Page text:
Using Internet chat rooms as his venue, a nurse in Minneapolis is accused of encouraging depressed people to commit suicide and then advising them on the best way to do it.
Investigators say that William Melchert-Dinkel, 47, feigned compassion for those he chatted with, while offering step-by-step instructions on how to kill themselves, according to a story in the New York Times. Melchert-Dinkel is under investigation for at least two deaths. He has been stripped of his nursing license but so far hasn’t been charged with a crime.
Prosecutors in the case face an interesting First Amendment challenge. Since he didn’t physically help kill anyone, Melchert-Dinkel doesn’t fall in the category christened by Jack Kevorkian in 1999 when he was sentenced to 10-25 years in prison for second degree murder (he served 8 years of the sentence). But, the nurse did allegedly encourage people already on the psycho-emotional edge to take their last step, and furnished them with the means to make it final. Is this protected speech?
Though our sense of justice may want to stamp this guy guilty as charged, the legal prognosis isn’t so direct. All but 3 states in the U.S. have laws against assisted suicide (Oregon, Montana and Washington are the holdouts)–but the gulf between “encouragement” and “assistance” is potentially a big one. The Kevorkian precedent was based on physically assisting suicide, not verbally supporting would-be suicides. To charge Melchert-Dinkel with murder, prosecutors will have to bridge this gulf, and it won’t be easy.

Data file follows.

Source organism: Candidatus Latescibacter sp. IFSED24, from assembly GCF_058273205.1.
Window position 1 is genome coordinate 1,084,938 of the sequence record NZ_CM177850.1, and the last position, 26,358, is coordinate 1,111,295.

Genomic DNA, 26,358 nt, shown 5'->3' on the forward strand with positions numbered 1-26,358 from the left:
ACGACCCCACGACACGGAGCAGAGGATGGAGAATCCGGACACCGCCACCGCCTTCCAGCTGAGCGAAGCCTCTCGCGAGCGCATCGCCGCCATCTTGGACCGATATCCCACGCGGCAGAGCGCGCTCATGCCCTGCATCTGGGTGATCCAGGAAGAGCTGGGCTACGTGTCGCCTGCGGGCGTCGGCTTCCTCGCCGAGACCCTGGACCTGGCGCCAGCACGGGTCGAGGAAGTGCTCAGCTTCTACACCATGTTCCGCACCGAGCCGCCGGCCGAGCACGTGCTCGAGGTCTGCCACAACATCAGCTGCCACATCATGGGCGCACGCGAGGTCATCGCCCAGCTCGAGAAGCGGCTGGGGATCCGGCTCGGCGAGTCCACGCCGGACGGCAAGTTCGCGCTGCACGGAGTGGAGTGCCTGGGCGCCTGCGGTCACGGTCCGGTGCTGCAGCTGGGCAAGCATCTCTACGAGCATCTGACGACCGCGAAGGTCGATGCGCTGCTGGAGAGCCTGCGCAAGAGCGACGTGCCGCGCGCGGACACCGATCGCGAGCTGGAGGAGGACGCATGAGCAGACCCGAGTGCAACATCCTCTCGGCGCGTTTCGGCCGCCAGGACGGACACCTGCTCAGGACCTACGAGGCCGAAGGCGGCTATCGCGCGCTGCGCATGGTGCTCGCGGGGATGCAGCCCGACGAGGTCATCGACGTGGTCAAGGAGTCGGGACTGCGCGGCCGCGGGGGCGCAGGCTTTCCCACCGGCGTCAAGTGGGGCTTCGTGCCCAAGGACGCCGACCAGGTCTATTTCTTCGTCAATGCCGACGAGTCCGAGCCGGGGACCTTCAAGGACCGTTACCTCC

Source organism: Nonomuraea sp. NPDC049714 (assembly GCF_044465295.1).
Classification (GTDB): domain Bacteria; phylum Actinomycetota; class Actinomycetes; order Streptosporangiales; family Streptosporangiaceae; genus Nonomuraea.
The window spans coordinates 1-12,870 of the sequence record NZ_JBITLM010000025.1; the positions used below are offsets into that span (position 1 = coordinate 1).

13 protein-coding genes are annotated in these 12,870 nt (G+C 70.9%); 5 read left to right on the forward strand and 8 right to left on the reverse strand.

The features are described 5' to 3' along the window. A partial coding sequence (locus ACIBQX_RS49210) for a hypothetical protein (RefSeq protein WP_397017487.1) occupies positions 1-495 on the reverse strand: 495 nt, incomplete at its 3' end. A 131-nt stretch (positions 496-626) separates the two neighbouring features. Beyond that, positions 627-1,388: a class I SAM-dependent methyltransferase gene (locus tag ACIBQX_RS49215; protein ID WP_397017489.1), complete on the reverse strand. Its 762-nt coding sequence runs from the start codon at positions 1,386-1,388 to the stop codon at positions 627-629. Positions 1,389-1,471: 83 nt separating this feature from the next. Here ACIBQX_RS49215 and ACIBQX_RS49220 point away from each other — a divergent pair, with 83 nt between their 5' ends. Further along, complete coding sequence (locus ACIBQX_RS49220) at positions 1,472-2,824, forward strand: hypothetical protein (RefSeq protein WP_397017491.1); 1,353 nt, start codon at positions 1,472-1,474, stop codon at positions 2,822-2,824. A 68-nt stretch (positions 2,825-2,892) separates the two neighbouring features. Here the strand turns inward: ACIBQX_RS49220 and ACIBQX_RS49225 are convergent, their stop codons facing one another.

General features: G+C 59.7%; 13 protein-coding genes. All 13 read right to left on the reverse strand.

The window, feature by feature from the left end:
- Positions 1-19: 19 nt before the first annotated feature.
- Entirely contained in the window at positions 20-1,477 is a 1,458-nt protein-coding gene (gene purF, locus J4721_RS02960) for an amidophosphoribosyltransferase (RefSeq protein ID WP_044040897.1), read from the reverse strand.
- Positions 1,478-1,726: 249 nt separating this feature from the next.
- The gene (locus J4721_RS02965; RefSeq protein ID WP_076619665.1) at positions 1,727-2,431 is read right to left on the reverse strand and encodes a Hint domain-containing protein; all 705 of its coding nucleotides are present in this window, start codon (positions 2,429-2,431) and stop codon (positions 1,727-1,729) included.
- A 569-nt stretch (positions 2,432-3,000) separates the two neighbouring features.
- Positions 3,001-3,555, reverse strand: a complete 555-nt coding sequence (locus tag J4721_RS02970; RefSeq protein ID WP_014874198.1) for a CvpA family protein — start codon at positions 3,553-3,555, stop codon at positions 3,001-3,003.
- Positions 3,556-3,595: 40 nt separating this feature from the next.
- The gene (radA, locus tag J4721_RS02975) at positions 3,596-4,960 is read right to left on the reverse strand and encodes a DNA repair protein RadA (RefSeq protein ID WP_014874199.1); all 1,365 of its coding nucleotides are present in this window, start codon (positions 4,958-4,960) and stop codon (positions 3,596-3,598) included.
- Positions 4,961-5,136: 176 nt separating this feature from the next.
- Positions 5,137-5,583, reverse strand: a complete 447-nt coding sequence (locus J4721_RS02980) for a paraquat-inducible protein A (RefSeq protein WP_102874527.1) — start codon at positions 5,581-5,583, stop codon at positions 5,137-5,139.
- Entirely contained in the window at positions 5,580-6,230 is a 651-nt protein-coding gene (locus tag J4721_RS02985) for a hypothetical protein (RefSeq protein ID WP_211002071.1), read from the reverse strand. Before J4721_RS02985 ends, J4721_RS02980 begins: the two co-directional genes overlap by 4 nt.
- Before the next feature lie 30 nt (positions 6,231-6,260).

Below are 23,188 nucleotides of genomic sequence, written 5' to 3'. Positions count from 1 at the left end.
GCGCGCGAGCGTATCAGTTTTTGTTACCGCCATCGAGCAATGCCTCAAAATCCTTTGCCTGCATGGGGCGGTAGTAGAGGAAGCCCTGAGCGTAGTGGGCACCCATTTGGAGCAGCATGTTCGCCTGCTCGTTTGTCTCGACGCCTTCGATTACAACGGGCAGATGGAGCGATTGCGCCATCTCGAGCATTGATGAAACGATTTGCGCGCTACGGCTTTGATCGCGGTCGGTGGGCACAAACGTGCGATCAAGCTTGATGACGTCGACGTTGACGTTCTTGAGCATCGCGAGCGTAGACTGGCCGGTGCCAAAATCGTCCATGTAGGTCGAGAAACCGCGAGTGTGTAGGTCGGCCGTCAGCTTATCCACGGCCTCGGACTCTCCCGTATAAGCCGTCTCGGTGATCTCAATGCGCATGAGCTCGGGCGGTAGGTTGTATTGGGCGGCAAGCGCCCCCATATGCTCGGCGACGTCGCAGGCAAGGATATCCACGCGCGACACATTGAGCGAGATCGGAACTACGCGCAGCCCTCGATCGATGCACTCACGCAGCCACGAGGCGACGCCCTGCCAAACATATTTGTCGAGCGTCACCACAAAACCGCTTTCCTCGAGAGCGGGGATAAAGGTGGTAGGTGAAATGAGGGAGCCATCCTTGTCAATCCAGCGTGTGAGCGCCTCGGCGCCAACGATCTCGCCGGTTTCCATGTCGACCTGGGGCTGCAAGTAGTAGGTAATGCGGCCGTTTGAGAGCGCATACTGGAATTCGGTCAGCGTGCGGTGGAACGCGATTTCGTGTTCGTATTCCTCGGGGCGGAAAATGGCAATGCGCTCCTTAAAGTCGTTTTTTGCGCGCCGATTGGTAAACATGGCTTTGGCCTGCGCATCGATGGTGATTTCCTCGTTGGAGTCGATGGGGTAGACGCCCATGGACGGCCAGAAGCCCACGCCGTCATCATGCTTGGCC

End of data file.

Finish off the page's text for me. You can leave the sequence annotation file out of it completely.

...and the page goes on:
What might be the clincher is the accused’s profession. As a medical professional, it would seem that he bears a higher level of responsibility than the average bear. According to the Times article, the Minnesota Board of Nursing said he encouraged numerous people to commit suicide and told at least one person that “his job as a nurse made him an expert on the most effective way to do it.” If that’s true, then he was essentially providing the same services as Kevorkian without the hands-on approach.
Cases like this are pushing into new legal territory–the long-standing division between speech and action is being tested by media technology that makes psychological manipulation by strangers commonplace. Brings to mind a case last year in which a federal grand jury indicted a Missouri woman for mind screwing a 13-year-old girl into killing herself on MySpace. Clearly, in the age of social media physical proximity is not a prerequisite for committing a crime.
Years from now we’ll probably look back on these cases as the turning point when our legal system was forced to reckon with new realities. In the world that the Internet built, the bad guys don’t always leave fingerprints.